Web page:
If you, like me, are tired of hearing your children tell you that "everybody else is going overseas in the holidays," I can recommend two courses of action that will instantly make you feel better as a parent, without the expense of air travel. One will help quell your child's argument and can be done on the spot, for about the cost of a drive around the neighbourhood; the other is to use artificial plants to give you an exotic drop of "otherness" - which is, after all, what most of us seek from travel. 

Not everyone's the same, but when I think of travel I think about romantic European destinations, countrysides peppered with villas where one could quite easily expect to turn the corner and see good looking young people in a vat, crushing grapes underfoot with a robust joy for their work. Of course, when it comes to the idea of drinking the wine that presumably comes from those same vats we might reconsider whether this particular part of the romance is for us; but one thing I'm sure we are all charmed by is the idea of alfresco dining under a canopy of vines trailing up poles and mingling overhead. 

One of our Garden Beet clients, a restaurant, wanted to enhance the environment, and subsequently the dining pleasure, of their clientele, so here at GardenBeet we created a linear garden just for that purpose. Clusters of different types of vines were brought together to create a lush contour of greenery along the walls. A little bit of European charm was instantly injected into the space. 



Seized with inspiration for how this might slake the thirst of my own wanderlust, I decided to bring a little of the same foreign sizzle to my own outdoor dining area. 

The effect very gratifying indeed, my own little corner of Tuscany injected in the inner suburbs, like a furtive European secret I would show only to my family and friends. Christmas rolled into the house, along with a gaggle of relatives, all who were suitably impressed by the newly enhanced environs in which they dined on their Turkey.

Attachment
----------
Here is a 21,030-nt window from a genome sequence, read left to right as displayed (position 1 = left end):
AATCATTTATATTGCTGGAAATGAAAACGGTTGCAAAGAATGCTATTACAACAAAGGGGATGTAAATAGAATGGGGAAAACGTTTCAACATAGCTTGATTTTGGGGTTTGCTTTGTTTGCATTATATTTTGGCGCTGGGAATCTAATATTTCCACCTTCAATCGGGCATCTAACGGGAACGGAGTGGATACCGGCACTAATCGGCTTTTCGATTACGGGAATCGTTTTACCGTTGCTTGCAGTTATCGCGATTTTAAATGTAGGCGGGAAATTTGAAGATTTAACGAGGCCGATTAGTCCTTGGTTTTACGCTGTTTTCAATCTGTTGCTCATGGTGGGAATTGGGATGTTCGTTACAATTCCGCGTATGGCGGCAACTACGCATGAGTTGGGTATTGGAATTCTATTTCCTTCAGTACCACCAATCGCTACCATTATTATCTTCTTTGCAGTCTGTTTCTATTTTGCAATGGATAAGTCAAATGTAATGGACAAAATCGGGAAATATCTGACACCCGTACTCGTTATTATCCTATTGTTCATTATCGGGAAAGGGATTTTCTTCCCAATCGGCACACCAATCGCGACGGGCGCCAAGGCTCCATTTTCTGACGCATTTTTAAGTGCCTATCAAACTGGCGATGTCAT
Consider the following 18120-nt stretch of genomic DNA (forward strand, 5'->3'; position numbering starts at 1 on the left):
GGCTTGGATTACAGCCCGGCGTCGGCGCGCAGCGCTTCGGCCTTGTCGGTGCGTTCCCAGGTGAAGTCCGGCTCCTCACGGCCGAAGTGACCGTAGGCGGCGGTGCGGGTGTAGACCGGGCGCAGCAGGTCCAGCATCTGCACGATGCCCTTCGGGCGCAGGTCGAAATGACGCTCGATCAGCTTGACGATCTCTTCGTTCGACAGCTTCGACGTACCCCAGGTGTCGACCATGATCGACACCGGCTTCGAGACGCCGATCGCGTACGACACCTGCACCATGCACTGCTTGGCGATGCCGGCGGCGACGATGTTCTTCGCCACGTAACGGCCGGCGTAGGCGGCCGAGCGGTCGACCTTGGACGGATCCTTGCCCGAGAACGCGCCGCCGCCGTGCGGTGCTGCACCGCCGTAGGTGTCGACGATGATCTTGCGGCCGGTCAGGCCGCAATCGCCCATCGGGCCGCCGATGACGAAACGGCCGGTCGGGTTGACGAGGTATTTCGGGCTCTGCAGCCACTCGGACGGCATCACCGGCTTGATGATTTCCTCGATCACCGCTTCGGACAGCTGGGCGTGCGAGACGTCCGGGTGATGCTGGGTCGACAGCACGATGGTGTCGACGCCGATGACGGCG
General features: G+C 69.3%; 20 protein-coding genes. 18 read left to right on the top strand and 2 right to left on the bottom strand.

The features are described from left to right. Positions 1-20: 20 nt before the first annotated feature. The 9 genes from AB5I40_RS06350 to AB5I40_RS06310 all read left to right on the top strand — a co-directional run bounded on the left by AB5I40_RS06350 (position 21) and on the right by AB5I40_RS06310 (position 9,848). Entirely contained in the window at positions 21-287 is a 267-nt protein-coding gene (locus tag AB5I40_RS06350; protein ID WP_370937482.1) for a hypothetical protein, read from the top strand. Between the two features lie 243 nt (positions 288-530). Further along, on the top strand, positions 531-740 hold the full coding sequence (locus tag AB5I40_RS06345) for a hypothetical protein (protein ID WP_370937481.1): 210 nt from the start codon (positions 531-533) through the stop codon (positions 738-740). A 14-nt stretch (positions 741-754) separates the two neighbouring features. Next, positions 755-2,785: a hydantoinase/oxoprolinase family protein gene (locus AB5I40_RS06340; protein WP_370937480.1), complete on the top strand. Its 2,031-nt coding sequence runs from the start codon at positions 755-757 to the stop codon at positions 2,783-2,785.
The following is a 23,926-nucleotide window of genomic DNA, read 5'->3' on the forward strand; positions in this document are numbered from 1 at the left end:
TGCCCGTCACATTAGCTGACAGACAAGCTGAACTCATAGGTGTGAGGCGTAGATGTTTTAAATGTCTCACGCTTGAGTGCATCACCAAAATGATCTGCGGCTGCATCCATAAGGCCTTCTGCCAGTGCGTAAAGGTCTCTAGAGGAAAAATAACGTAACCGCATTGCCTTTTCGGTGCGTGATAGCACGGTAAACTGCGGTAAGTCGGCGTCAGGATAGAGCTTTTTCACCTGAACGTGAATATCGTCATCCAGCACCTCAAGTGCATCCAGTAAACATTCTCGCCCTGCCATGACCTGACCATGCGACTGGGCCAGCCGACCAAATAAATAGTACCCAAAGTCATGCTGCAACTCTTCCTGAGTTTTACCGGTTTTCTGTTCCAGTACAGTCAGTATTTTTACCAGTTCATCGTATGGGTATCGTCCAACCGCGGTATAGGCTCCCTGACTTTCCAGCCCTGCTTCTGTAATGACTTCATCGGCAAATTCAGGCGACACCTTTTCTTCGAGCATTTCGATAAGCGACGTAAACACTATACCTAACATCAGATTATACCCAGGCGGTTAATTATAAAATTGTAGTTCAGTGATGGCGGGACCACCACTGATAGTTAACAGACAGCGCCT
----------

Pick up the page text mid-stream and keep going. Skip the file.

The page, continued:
One of the unanticipated benefits, I discovered, was that by bringing visual interest of the plants to the edge of the space, the eye is drawn outwards, making the area actually appear larger. And once that discovery had been made, well, I couldn't stop; what would happen to the rest of my postage stamp sized-house if I put some plants inside? 

More charm, at least - a sense of spaciousness as well, with the eyes being drawn up to take in the syngonium cascading down from the top of the bookshelf

So my advice to anyone wanting to get away, without getting away, is to infuse some greenery into your personal space. Trail an outdoor vine, such as the cissus vine around your patio and take a mental holiday while you sip something good. Pop a little angel vine or green berry on the mantel piece, or even in the fireplace, to say that Christmas in the southern hemisphere is just alright with you. 

Oh, and the way to address your children's complaints? Drive them around the neighbourhood, and stop and ask anyone you see, anyone at all, if they went overseas this summer. I did. It worked wonders - they don't ask me anymore.